The two-week program targets "entrepreneurial music-making teams," as Zoo Labs describes it. These teams can be groups of three to five people who make and produce music together in some capacity (whether a band on its own, a single artist and his or her producer and manager, or a group of musicians and a videographer, etc.). The application involves a questionnaire, a project proposal, a one-minute video pitch, and a sampling of past musical projects. The next deadline is January 15, after which point Zoo Labs will choose one winning team that will complete its residency — which will be tailored specifically to the group and its individual goals — in March.
Aside from travel to Oakland, all expenses are covered by Zoo Labs, including housing onsite with access to a living area, kitchen, showers, gym, and a garden. The facility features a 1,200-square-foot studio space with a live room for recording, control room (with a 48-channel SSL Duality mixing board), two isolation booths, and a wide range of instruments and recording equipment. During the two weeks, "we give them basically all the support that they need," explained Vinitha Watson. The group participates in a series of workshops and classes with guest professors, consultants, and music and tech industry experts, in addition to recording at least three songs during the program. Artists retain ownership rights on songs produced during the residency and Zoo Labs acts as publishing administrator of the songs with rights to 10 percent commission. Any generated income is reinvested into the nonprofit program, Watson said.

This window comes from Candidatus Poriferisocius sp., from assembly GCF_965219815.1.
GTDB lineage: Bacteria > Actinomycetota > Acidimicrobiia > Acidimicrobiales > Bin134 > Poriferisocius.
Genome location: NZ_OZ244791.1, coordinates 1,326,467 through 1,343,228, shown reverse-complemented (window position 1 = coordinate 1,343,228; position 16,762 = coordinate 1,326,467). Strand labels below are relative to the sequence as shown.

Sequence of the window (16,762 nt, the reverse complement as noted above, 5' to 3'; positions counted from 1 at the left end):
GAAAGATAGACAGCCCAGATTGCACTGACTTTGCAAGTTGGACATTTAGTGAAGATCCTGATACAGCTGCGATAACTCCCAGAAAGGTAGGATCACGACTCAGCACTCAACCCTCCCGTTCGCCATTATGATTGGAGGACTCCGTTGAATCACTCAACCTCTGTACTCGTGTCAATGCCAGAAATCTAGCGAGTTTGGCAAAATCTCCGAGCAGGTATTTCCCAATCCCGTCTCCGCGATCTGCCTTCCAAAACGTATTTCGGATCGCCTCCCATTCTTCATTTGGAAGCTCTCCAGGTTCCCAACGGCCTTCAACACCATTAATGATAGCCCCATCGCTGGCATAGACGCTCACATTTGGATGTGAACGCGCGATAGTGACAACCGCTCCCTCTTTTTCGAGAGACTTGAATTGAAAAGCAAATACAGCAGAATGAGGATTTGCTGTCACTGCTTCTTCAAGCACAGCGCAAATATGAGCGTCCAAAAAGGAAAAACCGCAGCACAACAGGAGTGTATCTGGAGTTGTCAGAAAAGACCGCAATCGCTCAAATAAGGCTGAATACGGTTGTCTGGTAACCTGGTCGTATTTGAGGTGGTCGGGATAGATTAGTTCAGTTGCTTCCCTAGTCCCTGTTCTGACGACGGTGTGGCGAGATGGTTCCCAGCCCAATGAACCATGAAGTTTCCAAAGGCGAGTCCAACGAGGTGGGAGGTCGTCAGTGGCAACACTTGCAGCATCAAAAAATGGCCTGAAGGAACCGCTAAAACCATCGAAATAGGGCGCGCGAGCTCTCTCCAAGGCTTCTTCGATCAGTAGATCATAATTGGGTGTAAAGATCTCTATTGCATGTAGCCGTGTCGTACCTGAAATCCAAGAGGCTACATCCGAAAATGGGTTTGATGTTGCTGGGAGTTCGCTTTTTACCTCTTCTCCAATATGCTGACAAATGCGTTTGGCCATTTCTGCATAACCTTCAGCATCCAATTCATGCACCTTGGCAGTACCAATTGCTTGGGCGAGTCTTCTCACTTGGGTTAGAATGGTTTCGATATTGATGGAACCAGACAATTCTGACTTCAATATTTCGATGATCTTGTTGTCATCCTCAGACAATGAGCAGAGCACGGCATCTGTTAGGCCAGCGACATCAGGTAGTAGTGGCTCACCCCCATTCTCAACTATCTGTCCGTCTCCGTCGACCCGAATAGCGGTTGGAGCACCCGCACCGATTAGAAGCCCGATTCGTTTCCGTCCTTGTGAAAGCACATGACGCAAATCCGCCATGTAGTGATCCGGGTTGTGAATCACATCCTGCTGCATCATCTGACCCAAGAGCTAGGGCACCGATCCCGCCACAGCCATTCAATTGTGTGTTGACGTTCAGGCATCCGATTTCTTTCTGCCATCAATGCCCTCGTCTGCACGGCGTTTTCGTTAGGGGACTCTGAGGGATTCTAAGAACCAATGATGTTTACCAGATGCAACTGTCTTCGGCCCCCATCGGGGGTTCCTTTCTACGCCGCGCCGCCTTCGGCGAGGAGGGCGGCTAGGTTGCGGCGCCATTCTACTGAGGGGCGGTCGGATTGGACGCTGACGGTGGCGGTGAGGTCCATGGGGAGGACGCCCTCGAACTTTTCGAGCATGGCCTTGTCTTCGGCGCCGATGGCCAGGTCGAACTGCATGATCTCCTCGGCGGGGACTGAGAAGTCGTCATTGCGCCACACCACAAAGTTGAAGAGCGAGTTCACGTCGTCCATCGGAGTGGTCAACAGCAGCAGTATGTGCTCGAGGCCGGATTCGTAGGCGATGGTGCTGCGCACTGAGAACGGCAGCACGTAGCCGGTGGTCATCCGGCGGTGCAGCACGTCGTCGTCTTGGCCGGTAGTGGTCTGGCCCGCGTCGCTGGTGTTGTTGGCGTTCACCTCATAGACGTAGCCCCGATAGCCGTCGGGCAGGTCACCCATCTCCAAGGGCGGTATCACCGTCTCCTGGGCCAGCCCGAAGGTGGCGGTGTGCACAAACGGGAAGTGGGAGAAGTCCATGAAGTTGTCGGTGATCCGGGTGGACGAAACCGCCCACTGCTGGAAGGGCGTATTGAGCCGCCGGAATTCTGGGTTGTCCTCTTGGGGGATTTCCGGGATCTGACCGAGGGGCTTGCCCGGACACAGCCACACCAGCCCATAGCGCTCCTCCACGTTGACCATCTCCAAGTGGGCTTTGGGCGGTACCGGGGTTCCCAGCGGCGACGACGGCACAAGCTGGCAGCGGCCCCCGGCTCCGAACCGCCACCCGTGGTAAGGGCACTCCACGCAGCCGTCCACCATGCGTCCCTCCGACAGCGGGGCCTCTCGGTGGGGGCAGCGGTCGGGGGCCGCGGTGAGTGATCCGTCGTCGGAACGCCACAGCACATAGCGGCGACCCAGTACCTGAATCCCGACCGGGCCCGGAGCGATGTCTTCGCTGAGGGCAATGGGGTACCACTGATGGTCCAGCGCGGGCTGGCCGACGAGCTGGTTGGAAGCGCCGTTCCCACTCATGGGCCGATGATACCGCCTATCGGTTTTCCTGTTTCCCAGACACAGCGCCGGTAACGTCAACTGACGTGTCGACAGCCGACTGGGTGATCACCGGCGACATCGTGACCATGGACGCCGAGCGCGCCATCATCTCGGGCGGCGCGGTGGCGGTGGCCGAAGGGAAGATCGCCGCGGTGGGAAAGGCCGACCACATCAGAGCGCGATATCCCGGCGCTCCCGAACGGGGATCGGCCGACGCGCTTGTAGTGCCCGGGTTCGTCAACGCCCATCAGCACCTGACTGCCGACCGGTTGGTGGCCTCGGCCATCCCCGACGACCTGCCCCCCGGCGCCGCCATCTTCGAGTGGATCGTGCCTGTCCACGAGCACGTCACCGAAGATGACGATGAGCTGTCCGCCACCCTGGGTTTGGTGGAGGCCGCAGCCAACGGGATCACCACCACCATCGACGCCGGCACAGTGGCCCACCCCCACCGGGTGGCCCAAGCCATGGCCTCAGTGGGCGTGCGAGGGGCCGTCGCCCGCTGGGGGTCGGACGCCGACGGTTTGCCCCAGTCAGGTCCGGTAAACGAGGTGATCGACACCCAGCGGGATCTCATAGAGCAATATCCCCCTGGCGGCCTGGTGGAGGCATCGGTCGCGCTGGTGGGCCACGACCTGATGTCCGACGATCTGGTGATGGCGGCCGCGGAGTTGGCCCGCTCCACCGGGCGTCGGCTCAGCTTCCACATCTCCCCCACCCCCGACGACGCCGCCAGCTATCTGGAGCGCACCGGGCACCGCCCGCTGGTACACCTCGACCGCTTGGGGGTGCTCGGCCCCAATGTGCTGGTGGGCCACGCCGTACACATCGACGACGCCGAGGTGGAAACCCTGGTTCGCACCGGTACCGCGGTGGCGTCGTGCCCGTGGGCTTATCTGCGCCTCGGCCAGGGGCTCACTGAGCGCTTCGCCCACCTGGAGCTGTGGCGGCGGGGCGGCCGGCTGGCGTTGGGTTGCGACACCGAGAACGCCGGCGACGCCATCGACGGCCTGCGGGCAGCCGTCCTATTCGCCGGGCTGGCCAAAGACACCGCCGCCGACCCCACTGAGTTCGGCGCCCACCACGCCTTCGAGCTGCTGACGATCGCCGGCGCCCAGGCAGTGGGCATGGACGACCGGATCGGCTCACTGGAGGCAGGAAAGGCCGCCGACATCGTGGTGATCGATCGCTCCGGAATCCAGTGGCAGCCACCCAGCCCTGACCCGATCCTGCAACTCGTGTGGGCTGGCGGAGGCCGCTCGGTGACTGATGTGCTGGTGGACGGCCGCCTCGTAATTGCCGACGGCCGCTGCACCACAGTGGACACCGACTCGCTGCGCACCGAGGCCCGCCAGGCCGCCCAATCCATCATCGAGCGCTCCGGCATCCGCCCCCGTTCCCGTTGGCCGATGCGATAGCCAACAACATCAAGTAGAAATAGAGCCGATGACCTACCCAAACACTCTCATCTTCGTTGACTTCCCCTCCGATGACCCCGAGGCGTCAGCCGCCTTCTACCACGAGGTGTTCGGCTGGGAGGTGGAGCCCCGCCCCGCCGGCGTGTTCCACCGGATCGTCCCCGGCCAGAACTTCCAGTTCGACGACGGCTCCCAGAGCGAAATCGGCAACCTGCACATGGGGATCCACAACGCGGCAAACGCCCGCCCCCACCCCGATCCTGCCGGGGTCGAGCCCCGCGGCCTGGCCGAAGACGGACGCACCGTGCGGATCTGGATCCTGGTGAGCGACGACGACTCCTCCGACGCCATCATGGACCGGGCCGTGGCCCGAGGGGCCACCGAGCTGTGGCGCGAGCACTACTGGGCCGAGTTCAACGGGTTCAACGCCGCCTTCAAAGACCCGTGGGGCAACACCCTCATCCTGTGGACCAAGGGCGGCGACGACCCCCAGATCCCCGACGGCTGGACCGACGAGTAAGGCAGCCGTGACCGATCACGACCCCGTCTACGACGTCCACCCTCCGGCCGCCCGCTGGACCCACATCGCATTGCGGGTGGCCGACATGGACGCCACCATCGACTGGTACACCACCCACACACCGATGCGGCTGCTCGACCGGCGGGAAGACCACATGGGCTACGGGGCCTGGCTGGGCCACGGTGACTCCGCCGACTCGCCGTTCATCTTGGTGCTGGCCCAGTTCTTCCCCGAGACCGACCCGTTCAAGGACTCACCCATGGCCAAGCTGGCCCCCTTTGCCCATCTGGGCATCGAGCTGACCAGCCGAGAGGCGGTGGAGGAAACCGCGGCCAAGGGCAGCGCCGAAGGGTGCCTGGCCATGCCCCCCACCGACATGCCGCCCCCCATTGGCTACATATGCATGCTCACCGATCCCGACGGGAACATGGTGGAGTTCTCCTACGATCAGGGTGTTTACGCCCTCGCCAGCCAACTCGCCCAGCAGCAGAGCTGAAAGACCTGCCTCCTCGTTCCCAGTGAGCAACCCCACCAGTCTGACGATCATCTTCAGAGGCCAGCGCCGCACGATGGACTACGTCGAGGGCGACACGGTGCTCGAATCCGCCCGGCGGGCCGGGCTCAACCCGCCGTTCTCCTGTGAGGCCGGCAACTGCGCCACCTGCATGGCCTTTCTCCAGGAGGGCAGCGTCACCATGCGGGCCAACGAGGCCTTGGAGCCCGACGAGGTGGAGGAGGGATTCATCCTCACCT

"It's a fully immersive program," said Damien Lewis, a Grammy-nominated Bay Area music producer and engineer who worked as the recording engineer, co-producer, and mixer for the first Zoo Labs residency with The Boston Boys. "It's like moving to China and learning to speak Chinese. I've never seen anything like it before."